You can subtract the trade-in value from the total cost of your new car if you plan on buying from a dealership.
Step 5: Negotiate with the dealer or private seller.
Once you’ve saved up enough money, visit the dealership or private seller to negotiate a deal on your new car.
Negotiating at a dealership
Keep the conversation around the price of the car, rather than financing. Avoid mentioning that you’re paying up front in cash. Dealers sometimes offer better deals to customers who pay with in-house financing because they can make money off the interest.
If they push you on financing, give a vague answer. Only tell them you’d like to pay in cash once it’s time to pay for the car.
Negotiating with a private seller
In this case, you can be up front about paying in cash since most private purchases are made in cash. But make sure you’ve done some research on the value of the car you’re interested in.
Familiarize yourself with the price, how fast it might depreciate and check it out for damage. Having this information can help make sure you’re getting a fair deal on your car.
Step 6: Pay for your car.
Once you’ve negotiated the price, it’s time to make the purchase. Buying your car with a cashier’s check is generally more secure than paying in actual cash — and a lot less of a hassle. Some dealerships don’t accept cash over a certain amount — and a cashier’s check gives you a record of the payment.
Traveling with a lot of cash can also pose a safety risk. The government may even choose to investigate large hard-cash purchases, requiring you to show a detailed history of where you got the money.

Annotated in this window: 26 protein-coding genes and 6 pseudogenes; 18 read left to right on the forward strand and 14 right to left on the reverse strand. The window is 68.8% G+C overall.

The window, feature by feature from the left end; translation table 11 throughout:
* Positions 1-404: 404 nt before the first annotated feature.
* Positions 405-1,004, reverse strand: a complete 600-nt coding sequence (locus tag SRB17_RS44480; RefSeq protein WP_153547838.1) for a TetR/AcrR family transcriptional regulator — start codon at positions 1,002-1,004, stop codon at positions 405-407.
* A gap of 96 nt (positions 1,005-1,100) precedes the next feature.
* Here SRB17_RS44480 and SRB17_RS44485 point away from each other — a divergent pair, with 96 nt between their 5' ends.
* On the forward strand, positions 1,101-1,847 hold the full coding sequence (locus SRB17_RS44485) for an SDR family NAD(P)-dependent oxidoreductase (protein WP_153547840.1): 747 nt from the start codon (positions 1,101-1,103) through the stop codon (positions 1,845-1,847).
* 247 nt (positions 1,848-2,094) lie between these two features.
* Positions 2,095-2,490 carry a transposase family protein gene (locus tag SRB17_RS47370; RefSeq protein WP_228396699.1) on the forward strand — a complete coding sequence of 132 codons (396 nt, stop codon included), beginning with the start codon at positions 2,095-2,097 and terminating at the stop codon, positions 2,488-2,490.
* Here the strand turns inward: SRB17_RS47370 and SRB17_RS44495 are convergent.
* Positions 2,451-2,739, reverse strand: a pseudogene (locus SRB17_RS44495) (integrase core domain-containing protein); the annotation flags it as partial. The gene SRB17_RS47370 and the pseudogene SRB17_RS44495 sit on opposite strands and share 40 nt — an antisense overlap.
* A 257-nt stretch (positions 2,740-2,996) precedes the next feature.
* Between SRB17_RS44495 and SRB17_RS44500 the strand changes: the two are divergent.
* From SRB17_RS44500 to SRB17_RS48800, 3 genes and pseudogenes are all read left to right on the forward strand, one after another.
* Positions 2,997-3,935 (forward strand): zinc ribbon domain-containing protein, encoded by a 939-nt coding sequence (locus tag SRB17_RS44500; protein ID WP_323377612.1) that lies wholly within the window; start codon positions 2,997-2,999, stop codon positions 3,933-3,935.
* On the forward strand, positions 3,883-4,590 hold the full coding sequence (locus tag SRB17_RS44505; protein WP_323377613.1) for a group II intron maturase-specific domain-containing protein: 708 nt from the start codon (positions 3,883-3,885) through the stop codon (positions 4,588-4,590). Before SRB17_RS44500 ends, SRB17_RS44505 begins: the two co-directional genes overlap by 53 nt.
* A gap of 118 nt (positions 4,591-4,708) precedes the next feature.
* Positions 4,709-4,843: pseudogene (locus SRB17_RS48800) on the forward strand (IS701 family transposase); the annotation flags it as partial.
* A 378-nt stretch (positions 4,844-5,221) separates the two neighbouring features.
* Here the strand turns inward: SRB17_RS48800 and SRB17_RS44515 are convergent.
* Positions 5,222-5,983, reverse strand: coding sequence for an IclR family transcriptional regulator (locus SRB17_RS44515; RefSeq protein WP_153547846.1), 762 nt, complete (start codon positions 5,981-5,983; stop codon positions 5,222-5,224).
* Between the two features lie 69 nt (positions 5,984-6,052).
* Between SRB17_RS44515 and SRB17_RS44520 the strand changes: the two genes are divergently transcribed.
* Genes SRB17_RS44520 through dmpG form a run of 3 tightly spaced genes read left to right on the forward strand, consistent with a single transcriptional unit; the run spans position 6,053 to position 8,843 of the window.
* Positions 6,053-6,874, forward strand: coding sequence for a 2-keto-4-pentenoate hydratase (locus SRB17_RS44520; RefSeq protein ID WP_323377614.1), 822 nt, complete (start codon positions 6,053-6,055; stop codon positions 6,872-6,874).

You can get a cashier’s check by visiting your bank. Most charge a small fee, typically around $10 or $15. These can take a couple of days to process. If you want to pay your dealership faster, consider a wire transfer. These are typically more expensive, but can get the money to the seller the next day.
4 tips for buying a car with cash
Make the most of your loan-free car-buying experience with these pointers:
Arm yourself with knowledge. The more you know about the car you’re interested in buying, the more likely you are to negotiate a better deal. Do some research the night before to make sure your numbers are up to date.
Ask about rebates. Many dealerships offer discounts on financing — which are no good to you as a cash buyer. Instead, ask about rebates and other discounts available when you’re negotiating.
Don’t mention trade-ins right away. Dealerships often have limits to how low they’re willing to go on the price of a car. Mention the trade-in up front and they might factor that into to the total price, giving you a worse deal.
Avoid paying with cold, hard cash. It can be dangerous to ride around with that much money, difficult to withdraw from the bank and you won’t have a detailed transaction record.
Should I buy a car with cash or get an auto loan?